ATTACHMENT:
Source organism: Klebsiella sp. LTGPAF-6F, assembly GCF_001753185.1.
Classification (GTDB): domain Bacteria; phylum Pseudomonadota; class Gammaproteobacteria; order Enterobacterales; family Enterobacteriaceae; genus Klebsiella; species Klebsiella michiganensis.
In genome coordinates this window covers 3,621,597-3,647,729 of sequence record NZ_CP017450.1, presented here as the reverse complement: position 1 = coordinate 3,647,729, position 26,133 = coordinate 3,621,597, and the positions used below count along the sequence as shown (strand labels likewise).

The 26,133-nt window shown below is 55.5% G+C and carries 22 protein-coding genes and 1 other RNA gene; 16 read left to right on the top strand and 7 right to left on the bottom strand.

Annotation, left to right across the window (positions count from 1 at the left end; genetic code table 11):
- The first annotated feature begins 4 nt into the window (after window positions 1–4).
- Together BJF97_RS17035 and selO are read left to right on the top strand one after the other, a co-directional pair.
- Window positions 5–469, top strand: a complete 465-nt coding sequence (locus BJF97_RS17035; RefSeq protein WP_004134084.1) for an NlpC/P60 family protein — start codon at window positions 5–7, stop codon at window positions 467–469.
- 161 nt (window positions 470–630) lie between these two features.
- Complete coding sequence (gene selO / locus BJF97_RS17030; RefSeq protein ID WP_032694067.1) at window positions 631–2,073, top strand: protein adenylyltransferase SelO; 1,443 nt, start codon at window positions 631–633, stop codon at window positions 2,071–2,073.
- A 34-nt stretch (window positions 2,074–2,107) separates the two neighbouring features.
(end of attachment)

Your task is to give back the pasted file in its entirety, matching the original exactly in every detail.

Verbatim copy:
Source organism: Klebsiella sp. LTGPAF-6F, assembly GCF_001753185.1.
Classification (GTDB): domain Bacteria; phylum Pseudomonadota; class Gammaproteobacteria; order Enterobacterales; family Enterobacteriaceae; genus Klebsiella; species Klebsiella michiganensis.
In genome coordinates this window covers 3,621,597-3,647,729 of sequence record NZ_CP017450.1, presented here as the reverse complement: position 1 = coordinate 3,647,729, position 26,133 = coordinate 3,621,597, and the positions used below count along the sequence as shown (strand labels likewise).

The 26,133-nt window shown below is 55.5% G+C and carries 22 protein-coding genes and 1 other RNA gene; 16 read left to right on the top strand and 7 right to left on the bottom strand.

Annotation, left to right across the window (positions count from 1 at the left end; genetic code table 11):
- The first annotated feature begins 4 nt into the window (after window positions 1–4).
- Together BJF97_RS17035 and selO are read left to right on the top strand one after the other, a co-directional pair.
- Window positions 5–469, top strand: a complete 465-nt coding sequence (locus BJF97_RS17035; RefSeq protein WP_004134084.1) for an NlpC/P60 family protein — start codon at window positions 5–7, stop codon at window positions 467–469.
- 161 nt (window positions 470–630) lie between these two features.
- Complete coding sequence (gene selO / locus BJF97_RS17030; RefSeq protein ID WP_032694067.1) at window positions 631–2,073, top strand: protein adenylyltransferase SelO; 1,443 nt, start codon at window positions 631–633, stop codon at window positions 2,071–2,073.
- A 34-nt stretch (window positions 2,074–2,107) separates the two neighbouring features.